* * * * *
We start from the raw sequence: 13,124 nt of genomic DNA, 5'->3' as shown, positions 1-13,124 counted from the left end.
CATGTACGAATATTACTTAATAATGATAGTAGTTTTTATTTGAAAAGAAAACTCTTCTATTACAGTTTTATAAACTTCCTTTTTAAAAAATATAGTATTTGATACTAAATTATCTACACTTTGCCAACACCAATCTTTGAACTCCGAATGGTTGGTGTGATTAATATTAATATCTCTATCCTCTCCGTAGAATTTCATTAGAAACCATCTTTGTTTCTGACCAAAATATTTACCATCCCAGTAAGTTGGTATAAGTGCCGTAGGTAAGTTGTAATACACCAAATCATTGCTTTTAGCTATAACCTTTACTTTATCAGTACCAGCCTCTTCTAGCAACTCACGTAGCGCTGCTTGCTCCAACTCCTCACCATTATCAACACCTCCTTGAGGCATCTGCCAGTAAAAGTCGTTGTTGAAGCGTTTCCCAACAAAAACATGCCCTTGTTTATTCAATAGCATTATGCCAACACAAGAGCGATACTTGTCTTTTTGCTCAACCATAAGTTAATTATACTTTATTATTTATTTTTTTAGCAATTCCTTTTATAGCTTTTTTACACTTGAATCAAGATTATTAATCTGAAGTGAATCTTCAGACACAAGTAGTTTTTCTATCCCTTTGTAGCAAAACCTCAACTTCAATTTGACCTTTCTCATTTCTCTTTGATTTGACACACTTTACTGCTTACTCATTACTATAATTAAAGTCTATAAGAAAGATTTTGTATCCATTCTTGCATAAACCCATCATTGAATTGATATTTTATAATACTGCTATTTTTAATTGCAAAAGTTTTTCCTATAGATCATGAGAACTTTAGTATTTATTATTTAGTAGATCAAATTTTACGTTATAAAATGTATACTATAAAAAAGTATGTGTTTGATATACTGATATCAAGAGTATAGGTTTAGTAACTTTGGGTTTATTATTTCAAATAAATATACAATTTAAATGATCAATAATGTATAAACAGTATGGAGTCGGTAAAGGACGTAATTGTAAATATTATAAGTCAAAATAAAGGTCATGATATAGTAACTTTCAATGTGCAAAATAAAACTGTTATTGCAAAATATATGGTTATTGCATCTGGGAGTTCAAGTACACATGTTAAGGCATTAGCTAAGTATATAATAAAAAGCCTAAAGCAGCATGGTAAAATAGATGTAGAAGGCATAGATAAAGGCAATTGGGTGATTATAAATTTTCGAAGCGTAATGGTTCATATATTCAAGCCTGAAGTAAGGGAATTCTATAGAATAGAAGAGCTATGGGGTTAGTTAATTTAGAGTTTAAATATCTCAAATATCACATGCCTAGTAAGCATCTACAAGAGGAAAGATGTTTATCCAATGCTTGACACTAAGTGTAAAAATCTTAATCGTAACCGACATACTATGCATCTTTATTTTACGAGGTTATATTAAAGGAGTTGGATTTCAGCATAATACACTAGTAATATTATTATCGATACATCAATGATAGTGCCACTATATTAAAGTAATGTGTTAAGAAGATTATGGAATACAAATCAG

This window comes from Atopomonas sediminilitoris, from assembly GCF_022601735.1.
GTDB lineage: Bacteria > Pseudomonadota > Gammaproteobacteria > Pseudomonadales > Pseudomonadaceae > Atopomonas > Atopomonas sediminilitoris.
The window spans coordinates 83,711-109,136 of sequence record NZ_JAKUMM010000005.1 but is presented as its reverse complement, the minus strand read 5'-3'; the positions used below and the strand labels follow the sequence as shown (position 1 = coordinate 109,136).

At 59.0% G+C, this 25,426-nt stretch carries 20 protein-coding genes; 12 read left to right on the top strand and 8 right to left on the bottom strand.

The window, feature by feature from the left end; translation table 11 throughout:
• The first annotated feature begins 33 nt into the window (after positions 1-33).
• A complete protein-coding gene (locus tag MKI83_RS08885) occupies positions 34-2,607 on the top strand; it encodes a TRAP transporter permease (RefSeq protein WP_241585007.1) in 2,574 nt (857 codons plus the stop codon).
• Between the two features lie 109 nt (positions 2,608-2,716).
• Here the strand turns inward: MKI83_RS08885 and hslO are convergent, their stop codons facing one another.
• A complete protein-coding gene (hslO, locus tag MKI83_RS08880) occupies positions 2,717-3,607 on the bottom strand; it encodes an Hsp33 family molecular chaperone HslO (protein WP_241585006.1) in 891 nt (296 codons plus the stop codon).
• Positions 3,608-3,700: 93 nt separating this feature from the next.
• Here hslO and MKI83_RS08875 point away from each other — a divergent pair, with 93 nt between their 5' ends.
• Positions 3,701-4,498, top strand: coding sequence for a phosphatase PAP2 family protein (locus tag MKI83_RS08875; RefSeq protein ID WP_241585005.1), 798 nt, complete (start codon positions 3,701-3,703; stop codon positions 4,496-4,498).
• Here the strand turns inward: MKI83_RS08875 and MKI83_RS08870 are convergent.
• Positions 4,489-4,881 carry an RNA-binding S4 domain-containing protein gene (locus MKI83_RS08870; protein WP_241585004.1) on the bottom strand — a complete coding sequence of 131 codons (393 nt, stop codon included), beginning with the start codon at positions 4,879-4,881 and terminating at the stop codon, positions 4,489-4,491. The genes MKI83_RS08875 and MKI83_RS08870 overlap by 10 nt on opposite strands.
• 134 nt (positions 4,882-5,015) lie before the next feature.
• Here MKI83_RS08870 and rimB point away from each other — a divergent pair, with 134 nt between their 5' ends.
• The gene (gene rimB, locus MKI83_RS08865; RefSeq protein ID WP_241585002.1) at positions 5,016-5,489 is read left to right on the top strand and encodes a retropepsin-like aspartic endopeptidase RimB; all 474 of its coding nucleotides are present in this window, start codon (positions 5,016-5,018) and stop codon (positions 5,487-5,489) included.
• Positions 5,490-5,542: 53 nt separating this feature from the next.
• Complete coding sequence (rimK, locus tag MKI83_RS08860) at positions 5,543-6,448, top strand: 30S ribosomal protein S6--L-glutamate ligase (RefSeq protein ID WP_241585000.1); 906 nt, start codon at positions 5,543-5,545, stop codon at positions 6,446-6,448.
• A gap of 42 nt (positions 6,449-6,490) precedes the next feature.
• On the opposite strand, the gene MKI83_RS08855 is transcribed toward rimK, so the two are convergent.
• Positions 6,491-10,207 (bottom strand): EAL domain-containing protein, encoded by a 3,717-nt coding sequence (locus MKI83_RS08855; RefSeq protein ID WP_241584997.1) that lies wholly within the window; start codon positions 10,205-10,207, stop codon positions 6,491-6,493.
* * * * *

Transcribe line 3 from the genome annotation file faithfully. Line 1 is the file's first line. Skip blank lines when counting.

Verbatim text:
This window comes from Atopomonas sediminilitoris, from assembly GCF_022601735.1.